Mirin: What It Is, and How to Substitute It In Cooking
Our taste buds have learned to recognize umami in Japanese foods, thanks to the spicy depth of flavor associated with certain spices. A Japanese staple, Mirin, is often found in traditional recipes. This rice substitute for sugar provides a balance for the salinity of soy or miso. But what is Mirin and what can you replace if you have none at hand? We'll get to the bottom of it so you can continue cooking with simple submarines that you may already have in your kitchen.
What is mine
Mirin is sweeter than sake and is used as a sugar substitute in Japanese cuisine and also as a drink. The alcohol content is 10 to 14 percent, but it burns off during cooking and leaves a mild sweetness.
Mirin has a pronounced aroma that adds to its taste. In fact, scientists have identified 39 key compounds that contribute to the unique odor. The malted rice and the ripened porridge are part of the combination of ingredients that give the liquid a rich fragrance. Mirin is stronger than you think, and it can mask the fishy taste and give the dishes a nice glaze.
House cooks can choose between pure hon-mirin, which means "real or real mirin," or aji-mirin, which means "tastes like mirin." Naturally fermented Hon-Mirin has more alcohol and is generally more expensive than Aji-Mirin, which usually contains cheaper fillers such as other sugars, rice vinegar, corn syrup and artificial colors. There are two main ingredients of authentic Hon Mirin: koji, which is rice fermented in Japan, and Shochu, Japan's national alcoholic drink (no, it's not sake!).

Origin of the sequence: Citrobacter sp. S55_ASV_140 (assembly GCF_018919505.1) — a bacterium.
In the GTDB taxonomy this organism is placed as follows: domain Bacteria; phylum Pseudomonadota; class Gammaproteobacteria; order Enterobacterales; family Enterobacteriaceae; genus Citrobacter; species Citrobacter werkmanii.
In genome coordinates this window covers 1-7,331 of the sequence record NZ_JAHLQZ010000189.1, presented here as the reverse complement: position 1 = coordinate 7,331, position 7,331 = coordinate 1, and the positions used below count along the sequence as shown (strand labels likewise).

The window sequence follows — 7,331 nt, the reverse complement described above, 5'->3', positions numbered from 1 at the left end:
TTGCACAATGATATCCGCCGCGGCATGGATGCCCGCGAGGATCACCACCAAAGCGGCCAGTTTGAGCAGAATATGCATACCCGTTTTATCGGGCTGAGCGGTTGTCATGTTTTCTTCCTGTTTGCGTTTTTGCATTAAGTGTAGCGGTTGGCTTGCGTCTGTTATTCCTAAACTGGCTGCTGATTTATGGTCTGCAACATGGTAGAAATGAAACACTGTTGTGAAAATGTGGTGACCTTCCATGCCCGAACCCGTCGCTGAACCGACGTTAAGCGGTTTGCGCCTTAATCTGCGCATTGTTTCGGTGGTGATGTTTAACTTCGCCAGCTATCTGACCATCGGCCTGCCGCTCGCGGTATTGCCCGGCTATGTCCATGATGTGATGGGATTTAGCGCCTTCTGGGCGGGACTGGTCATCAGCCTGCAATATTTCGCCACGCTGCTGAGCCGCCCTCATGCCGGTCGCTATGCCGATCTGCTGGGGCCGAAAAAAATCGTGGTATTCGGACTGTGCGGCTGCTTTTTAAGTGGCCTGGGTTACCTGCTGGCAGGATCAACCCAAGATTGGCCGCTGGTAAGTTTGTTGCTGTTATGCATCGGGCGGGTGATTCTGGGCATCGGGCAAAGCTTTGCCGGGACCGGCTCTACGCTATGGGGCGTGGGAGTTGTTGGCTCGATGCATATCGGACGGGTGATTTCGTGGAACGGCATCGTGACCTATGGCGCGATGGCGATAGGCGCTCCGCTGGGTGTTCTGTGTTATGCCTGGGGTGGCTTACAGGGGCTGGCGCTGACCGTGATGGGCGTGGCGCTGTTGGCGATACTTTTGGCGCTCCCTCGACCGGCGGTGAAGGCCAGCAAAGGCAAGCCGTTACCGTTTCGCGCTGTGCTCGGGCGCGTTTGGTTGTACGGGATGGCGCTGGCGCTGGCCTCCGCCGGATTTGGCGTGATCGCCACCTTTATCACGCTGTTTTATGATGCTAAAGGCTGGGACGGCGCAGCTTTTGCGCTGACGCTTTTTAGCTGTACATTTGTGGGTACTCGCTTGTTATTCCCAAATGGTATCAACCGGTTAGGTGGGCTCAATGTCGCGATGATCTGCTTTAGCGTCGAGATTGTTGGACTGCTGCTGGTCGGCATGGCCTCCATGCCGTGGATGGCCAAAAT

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Best Mirin replacement
If you do not cook Japanese food often, you can find yourself in the pantry without mirin when it's time to prepare a teriyaki sauce, fried vegetables, or a soy-mirin marinade. No need to worry – there are several mirin substitutes that work almost as well. If necessary, a simple sugar-water combination, honey or agave syrup can mimic the sweetness of mirin. As a rule of thumb, a ratio of water to sugar of 3: 1 to achieve the right sweetness. However, these mirin replacement options will lack the pleasing umami flavor.
The best mirin substitutes have both acidic and sweet properties and include:
- sweet Marsala wine
- dry white wine
- Dry sherry
- Rice wine vinegar
These will not be so sweet, so try adding 1/2 teaspoon of sugar per tablespoon of the replacement.
If you do not like the idea of cooking with alcohol, Mizkan Mirin is the alcohol-free version.
Where can I find Mirin?
Japanese specialty markets and grocery stores run Hon Mirin and also Aji Mirin. If you do not have a Japanese or Asian grocery store near you and want authentic Mirin, this little Japanese Mirin brewed by the Sumiya family in the seaside town of Hekinan is available from Amazon.
Otherwise, brands like Kikkoman are quite easy to get and available in grocery stores in the US.